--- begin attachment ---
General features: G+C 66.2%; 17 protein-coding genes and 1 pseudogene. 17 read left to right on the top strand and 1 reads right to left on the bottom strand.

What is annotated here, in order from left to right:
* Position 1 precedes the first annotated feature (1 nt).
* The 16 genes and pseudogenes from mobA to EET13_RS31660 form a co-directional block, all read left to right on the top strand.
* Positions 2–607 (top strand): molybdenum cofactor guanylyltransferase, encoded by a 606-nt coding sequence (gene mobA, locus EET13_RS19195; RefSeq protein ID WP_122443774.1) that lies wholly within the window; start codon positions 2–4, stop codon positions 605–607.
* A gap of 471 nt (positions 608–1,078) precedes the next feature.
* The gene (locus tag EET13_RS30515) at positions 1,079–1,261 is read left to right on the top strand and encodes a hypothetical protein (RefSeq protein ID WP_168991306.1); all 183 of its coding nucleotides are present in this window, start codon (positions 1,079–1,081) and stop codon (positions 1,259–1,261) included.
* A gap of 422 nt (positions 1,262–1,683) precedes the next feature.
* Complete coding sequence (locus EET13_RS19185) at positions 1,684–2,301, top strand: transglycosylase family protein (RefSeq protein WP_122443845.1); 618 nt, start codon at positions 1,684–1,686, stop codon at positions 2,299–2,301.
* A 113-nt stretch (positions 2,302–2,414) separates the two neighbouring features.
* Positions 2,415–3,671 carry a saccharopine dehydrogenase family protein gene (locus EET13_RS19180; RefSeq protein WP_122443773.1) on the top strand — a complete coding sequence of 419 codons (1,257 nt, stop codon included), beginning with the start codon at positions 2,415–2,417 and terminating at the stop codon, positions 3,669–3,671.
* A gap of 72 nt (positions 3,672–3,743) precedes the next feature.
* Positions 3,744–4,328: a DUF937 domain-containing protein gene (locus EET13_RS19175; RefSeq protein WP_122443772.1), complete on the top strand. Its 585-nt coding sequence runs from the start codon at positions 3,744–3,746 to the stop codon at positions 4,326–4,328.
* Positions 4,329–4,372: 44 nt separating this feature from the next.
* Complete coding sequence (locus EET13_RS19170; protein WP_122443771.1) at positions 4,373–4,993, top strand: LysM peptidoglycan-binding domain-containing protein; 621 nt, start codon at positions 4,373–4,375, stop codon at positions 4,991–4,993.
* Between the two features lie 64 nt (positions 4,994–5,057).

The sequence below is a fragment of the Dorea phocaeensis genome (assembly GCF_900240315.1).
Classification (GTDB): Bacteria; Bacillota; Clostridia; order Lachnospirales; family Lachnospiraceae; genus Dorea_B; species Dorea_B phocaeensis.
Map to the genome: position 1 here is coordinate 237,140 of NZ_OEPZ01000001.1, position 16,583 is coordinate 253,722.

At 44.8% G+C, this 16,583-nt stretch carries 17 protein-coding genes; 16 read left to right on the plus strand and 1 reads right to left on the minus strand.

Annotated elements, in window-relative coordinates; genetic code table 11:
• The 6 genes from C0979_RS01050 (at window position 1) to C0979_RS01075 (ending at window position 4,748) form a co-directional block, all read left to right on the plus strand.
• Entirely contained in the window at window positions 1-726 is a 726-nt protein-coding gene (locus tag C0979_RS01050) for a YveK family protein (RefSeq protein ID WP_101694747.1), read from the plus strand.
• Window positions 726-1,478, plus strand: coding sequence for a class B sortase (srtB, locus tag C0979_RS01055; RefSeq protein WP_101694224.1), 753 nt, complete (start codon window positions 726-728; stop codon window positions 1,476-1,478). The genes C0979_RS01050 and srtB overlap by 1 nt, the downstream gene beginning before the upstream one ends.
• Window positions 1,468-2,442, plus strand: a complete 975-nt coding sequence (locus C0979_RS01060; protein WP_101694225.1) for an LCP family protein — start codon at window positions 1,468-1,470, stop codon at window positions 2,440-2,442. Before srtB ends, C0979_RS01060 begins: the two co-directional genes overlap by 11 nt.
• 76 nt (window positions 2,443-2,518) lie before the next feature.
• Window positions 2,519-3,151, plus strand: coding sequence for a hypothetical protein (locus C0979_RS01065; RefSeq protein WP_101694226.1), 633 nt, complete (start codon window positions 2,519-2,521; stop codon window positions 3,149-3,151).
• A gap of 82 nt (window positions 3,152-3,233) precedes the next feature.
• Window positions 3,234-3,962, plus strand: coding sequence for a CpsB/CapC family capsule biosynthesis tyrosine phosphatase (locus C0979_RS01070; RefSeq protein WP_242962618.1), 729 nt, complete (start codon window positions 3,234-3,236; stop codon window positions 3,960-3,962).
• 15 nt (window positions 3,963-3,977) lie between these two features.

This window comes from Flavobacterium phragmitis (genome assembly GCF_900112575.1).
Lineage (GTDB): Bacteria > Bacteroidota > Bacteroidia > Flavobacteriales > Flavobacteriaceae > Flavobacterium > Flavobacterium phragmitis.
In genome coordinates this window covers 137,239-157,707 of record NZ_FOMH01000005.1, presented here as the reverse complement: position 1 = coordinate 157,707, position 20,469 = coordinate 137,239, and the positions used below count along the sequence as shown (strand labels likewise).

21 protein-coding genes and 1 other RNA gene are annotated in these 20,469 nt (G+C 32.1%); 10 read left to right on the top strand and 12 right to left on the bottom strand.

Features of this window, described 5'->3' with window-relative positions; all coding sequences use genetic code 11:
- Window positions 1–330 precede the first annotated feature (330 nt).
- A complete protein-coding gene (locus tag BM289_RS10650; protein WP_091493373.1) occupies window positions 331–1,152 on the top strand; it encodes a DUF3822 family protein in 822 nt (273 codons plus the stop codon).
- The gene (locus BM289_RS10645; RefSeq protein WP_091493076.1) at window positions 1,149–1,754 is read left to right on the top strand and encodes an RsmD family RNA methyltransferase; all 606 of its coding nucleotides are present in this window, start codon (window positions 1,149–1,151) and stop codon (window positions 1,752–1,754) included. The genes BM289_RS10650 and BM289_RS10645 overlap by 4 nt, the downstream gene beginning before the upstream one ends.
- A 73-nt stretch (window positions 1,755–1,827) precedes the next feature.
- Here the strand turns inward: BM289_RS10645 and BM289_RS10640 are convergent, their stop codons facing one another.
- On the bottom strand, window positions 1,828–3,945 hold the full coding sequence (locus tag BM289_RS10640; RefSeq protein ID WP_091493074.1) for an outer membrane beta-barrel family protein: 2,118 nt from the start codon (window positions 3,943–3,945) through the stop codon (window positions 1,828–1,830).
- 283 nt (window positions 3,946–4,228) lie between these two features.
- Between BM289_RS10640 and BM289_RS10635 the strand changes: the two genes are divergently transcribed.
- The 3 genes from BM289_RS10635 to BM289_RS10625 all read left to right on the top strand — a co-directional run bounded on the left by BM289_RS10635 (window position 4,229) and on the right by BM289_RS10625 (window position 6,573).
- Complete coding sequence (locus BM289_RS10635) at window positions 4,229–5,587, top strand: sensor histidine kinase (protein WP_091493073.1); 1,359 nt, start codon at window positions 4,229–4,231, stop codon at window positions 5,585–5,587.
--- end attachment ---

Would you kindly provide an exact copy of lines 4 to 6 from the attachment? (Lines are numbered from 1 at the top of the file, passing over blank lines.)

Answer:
* The 16 genes and pseudogenes from mobA to EET13_RS31660 form a co-directional block, all read left to right on the top strand.
* Positions 2–607 (top strand): molybdenum cofactor guanylyltransferase, encoded by a 606-nt coding sequence (gene mobA, locus EET13_RS19195; RefSeq protein ID WP_122443774.1) that lies wholly within the window; start codon positions 2–4, stop codon positions 605–607.
* A gap of 471 nt (positions 608–1,078) precedes the next feature.